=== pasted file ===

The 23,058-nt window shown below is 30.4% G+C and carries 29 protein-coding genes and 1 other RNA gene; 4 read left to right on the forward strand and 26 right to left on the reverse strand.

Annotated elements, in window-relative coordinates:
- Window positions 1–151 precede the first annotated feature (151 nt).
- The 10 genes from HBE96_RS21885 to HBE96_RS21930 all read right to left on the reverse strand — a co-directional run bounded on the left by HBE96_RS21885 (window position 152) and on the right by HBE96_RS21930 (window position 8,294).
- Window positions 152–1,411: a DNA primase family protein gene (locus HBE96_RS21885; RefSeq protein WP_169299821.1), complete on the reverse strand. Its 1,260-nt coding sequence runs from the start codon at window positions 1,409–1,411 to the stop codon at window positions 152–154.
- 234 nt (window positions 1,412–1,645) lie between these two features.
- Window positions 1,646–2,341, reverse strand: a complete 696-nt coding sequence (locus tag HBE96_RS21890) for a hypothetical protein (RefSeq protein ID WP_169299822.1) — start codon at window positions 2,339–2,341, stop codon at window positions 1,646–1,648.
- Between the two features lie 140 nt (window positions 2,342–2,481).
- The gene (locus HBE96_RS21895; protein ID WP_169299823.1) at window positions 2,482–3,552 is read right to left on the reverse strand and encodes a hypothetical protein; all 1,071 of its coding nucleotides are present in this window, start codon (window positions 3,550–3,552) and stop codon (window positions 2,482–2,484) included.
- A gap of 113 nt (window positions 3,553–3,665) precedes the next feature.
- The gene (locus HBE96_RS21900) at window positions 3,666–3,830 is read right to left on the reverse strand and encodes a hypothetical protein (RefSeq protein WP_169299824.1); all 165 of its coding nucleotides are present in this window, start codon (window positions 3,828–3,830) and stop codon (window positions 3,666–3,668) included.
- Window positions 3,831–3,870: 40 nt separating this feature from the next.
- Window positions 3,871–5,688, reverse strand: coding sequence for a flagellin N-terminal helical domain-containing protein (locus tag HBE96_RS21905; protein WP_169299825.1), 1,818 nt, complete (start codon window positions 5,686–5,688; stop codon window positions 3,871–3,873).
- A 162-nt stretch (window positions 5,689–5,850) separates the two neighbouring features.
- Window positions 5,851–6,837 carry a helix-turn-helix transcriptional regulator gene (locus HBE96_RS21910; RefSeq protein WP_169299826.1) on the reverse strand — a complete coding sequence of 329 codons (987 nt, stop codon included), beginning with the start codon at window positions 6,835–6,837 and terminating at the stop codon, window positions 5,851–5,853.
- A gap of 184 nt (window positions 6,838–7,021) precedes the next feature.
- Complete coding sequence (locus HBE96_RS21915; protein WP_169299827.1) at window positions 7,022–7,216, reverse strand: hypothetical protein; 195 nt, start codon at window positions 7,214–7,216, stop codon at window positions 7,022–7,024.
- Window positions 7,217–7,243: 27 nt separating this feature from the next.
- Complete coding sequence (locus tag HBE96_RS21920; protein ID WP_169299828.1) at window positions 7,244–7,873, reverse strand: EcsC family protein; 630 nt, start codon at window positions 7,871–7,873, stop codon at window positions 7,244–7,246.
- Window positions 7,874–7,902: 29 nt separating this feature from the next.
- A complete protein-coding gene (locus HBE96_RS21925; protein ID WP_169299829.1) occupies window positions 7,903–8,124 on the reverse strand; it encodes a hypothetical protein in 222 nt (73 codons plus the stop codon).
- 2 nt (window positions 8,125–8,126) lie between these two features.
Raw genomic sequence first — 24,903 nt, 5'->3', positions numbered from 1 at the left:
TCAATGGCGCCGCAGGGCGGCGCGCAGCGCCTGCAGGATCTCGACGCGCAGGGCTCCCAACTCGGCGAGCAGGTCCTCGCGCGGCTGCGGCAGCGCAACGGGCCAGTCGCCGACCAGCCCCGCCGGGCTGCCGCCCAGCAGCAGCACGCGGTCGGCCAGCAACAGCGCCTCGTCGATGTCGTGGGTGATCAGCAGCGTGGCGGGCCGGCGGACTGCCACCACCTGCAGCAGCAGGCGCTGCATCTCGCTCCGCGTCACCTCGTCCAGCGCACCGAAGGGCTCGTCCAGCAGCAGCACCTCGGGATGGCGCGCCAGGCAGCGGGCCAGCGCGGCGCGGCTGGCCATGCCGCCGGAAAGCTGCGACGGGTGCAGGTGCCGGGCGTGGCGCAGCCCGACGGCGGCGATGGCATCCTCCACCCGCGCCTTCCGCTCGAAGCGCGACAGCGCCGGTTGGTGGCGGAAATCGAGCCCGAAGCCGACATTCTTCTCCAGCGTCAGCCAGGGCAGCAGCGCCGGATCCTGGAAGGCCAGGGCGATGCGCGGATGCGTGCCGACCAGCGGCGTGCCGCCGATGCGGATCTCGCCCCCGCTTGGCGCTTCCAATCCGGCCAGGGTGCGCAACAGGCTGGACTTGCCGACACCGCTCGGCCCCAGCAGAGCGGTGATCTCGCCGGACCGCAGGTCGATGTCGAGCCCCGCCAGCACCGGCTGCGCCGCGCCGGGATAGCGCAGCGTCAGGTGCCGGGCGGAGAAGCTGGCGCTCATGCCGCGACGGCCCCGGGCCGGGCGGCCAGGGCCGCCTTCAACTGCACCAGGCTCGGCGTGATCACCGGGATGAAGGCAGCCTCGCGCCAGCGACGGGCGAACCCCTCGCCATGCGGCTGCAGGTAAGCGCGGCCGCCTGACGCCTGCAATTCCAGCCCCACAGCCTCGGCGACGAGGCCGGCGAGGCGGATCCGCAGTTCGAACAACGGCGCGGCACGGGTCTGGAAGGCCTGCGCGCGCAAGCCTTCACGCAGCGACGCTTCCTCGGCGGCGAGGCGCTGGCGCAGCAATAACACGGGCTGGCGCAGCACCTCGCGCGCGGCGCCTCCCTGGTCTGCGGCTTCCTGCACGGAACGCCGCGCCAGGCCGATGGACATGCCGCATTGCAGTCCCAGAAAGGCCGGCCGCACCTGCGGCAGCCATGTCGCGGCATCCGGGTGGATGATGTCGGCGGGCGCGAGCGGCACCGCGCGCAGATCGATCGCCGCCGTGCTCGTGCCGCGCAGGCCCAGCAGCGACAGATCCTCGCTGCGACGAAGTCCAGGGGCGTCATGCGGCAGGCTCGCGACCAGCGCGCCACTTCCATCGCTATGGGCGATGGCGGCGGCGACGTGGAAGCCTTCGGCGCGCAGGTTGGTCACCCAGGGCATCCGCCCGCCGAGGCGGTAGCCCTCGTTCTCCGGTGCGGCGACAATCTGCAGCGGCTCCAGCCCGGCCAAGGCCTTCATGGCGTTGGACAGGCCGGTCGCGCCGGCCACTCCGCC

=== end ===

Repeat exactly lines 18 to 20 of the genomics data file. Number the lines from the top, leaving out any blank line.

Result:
- Window positions 7,217–7,243: 27 nt separating this feature from the next.
- Complete coding sequence (locus tag HBE96_RS21920; protein ID WP_169299828.1) at window positions 7,244–7,873, reverse strand: EcsC family protein; 630 nt, start codon at window positions 7,871–7,873, stop codon at window positions 7,244–7,246.
- Window positions 7,874–7,902: 29 nt separating this feature from the next.